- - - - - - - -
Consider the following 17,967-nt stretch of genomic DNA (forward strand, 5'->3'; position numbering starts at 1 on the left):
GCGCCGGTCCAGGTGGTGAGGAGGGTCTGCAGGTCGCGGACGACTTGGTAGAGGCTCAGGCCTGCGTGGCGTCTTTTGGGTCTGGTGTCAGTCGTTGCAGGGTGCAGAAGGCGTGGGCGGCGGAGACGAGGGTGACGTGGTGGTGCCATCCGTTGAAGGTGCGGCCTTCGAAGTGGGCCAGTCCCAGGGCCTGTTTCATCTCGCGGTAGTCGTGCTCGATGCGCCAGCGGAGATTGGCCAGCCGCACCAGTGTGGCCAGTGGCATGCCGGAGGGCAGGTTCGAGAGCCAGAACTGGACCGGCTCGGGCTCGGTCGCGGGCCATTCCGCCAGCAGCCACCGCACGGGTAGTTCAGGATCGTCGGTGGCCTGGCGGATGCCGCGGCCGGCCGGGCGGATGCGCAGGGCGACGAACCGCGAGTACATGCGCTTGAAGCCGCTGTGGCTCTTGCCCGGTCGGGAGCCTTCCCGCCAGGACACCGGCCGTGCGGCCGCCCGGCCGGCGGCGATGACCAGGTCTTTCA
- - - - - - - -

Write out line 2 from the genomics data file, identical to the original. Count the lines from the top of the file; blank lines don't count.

GCGCCGGTCCAGGTGGTGAGGAGGGTCTGCAGGTCGCGGACGACTTGGTAGAGGCTCAGGCCTGCGTGGCGTCTTTTGGGTCTGGTGTCAGTCGTTGCAGGGTGCAGAAGGCGTGGGCGGCGGAGACGAGGGTGACGTGGTGGTGCCATCCGTTGAAGGTGCGGCCTTCGAAGTGGGCCAGTCCCAGGGCCTGTTTCATCTCGCGGTAGTCGTGCTCGATGCGCCAGCGGAGATTGGCCAGCCGCACCAGTGTGGCCAGTGGCATGCCGGAGGGCAGGTTCGAGAGCCAGAACTGGACCGGCTCGGGCTCGGTCGCGGGCCATTCCGCCAGCAGCCACCGCACGGGTAGTTCAGGATCGTCGGTGGCCTGGCGGATGCCGCGGCCGGCCGGGCGGATGCGCAGGGCGACGAACCGCGAGTACATGCGCTTGAAGCCGCTGTGGCTCTTGCCCGGTCGGGAGCCTTCCCGCCAGGACACCGGCCGTGCGGCCGCCCGGCCGGCGGCGATGACCAGGTCTTTCA